August 31, 2009
Be sure to check out Paula Chase-Hyman’s interview in The Examiner about why YA is the new hotness. From the article:
Reason #5. YA novels enable their young readers to process problems and situations from a safe distance. They show how someone the reader’s age would deal with problems that are typical for that reader’s age group. Books are particularly useful here, because, by their nature, they can provide more context than a television.
Read the entire article here.
August 28, 2009
Do you blog about children’s and young adult books? Are you interested in blogging about children’s and YA books? Maybe you should attend the 3rd Annual KidLitosphere Conference. From the website:
The Kidlitosphere Conference is an annual gathering of the Society of Bloggers in Children’s and Young Adult Literature. The 2009 conference will take place in Washington, DC, on Saturday, October 17th. While sessions are not scheduled for Friday, a Library of Congress visit is currently in the planning stages. An informal outing in DC will be scheduled for Sunday as well.
The sessions go from 8:00 a.m. to 5:00 p.m. on Saturday and will cover:
The Blog Within: An Interview With Your Inner Blogger
Building a Better Blog: Best Practices, Ideas, and Tips
Split Reviewer/Author Sessions:
It’s All About the Book: Better Book Reviews
It’s Not About Your Book: Writing Ideas for Blogging Authors
Split Reviewer/Author Sessions:
Social Networking for Fun (and Profit?)
Authors, Publishers, Reviewers (and ARCs): A Panel Conversation
Coming Together, Giving Back: Building Community, Literacy and the Reading Message (KidLitosphere Central/PBS/RIF/Literacy)
Meet the Authors
For more information, check out the website. Also see posts by MotherReader and Liz B.
August 26, 2009
Lee & Low Books, an award-winning publisher of quality multicultural books for children, is looking for skilled artists of color who can bring picture book stories to life with originality and authenticity. Their books feature children/people of color and fall within a range of genres including contemporary and historical fiction, biography, poetry, nonfiction, and more. They are particularly interested in hearing from illustrators whose cultural, ethnic, or racial backgrounds and experiences support their knowledge of diverse cultures. Illustrators should send a resume and/or cover letter, as well as color copies, tear sheets, or other illustration samples. They are particularly interested in samples that feature children/people of color and that show an ability to illustrate the same character consistently over many scenes. If you have a Web site with additional samples of your work, please include the Web address. Do not send original artwork, portfolios, slides, or electronic samples on CD or by email. Please visit their web site (www.leeandlow.com) to learn more about the kinds of books they publish before submitting your samples.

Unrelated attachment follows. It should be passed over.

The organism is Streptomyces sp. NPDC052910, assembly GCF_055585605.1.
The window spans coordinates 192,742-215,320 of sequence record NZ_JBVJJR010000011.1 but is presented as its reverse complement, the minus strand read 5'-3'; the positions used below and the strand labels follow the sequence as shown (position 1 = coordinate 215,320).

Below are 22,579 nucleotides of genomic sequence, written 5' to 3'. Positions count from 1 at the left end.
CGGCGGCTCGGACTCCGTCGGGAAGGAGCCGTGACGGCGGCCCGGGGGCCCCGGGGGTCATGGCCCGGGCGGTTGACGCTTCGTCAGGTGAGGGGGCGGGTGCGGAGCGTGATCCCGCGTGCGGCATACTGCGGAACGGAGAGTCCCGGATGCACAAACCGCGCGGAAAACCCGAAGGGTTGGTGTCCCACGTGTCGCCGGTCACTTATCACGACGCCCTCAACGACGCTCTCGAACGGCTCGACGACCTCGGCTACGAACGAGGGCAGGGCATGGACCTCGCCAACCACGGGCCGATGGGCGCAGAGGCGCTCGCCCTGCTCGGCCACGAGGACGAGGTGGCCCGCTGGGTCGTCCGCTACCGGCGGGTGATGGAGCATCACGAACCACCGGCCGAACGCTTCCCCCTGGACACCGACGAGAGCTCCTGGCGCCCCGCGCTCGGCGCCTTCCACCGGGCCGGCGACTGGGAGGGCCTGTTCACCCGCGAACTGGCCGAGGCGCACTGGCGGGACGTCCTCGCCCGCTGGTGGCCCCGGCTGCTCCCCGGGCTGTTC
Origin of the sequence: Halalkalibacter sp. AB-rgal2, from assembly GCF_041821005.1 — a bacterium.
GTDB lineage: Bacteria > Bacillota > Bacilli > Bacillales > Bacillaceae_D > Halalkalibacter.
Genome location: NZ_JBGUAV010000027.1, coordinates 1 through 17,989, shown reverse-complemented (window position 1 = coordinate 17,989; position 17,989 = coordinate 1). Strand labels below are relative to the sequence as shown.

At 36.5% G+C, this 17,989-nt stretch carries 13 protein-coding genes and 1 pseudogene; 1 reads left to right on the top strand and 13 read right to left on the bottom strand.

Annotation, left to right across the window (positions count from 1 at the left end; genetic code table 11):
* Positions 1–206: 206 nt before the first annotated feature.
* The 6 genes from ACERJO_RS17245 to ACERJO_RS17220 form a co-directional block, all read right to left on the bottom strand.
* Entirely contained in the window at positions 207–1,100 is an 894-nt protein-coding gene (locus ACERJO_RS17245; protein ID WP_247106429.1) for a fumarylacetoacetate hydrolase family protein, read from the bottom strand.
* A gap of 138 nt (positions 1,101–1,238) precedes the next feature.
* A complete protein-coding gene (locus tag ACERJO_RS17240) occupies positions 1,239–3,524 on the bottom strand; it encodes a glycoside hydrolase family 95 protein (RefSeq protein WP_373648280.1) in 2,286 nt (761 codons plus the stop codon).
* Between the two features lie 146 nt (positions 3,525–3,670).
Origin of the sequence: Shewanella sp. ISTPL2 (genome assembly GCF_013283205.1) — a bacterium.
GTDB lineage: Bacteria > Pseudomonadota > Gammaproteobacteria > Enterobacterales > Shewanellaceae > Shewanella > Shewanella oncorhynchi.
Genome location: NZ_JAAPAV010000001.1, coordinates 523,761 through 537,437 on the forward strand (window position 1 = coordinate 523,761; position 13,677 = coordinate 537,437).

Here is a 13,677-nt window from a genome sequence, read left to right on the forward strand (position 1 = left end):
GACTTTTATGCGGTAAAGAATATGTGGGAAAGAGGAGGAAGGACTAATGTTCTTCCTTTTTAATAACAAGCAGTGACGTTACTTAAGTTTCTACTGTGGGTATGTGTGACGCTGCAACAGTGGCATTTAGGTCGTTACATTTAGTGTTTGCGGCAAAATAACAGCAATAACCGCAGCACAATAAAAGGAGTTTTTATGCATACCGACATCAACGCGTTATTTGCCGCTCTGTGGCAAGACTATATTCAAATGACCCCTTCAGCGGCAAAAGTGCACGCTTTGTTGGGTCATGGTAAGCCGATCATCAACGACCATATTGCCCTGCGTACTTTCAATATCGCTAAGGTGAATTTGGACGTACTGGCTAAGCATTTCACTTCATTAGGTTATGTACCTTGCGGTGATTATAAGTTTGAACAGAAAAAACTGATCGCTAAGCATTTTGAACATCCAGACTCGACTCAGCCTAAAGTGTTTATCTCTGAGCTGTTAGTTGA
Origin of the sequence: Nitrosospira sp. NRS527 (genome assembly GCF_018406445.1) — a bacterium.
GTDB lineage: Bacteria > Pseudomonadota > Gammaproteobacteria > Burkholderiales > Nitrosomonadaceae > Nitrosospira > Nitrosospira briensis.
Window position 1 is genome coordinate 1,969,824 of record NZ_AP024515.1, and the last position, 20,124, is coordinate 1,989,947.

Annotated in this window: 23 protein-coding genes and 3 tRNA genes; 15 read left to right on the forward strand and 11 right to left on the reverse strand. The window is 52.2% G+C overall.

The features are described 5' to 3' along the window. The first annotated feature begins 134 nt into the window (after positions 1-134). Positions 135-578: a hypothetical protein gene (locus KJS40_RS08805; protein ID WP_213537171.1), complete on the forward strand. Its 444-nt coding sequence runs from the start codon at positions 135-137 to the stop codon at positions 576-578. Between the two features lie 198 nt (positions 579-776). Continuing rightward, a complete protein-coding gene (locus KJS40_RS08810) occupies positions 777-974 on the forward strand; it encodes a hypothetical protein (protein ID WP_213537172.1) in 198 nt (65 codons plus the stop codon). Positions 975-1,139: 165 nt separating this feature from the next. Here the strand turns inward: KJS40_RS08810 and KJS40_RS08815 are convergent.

August 24, 2009
What do your teen readers think was the best YA in 2009?
YALSA wants to know.
Send your teen voters over to YALSA and let’s make sure some brown books are represented.
August 10, 2009
Check out the trailer for Kelly Starling Lyons, One Million Men and Me.
Kelly also has some fun printable pages for the kiddies on her blog.
Share it with a young reader, today.
August 7, 2009
For those who have followed the Liar cover controversy, Bloomsbury has created a new cover, with this statement to PW:
“We regret that our original creative direction for Liar—which was intended to symbolically reflect the narrator’s complex psychological makeup—has been interpreted by some as a calculated decision to mask the character’s ethnicity.”
It’s a start. But we must not let this lull us into complacency. The issues brought to the surface by the Liar cover remain.
August 5, 2009
The Library of Congress is looking for the next National Ambassador for Young People’s Literature.
Here are the criteria:
*Author or illustrator of fiction or nonfiction books
* U.S. citizen, living in the U.S.
* Excellent and facile communicator
* Dynamic and engaging personality
* Known ability to relate to children; communicates well and regularly with them
* Someone who has made a substantial contribution to young people’s literature
* Stature; someone who is revered by children and who has earned the respect and admiration of his or her peers
Roger Sutton of Horn Book is taking names. So you know what that means, right?
Let’s get some children’s authors of color on the short list! Submit your suggestions in the comment section on Roger Sutton’s blog post.
Past 28 Days Later Trailblazers come to mind, immediately.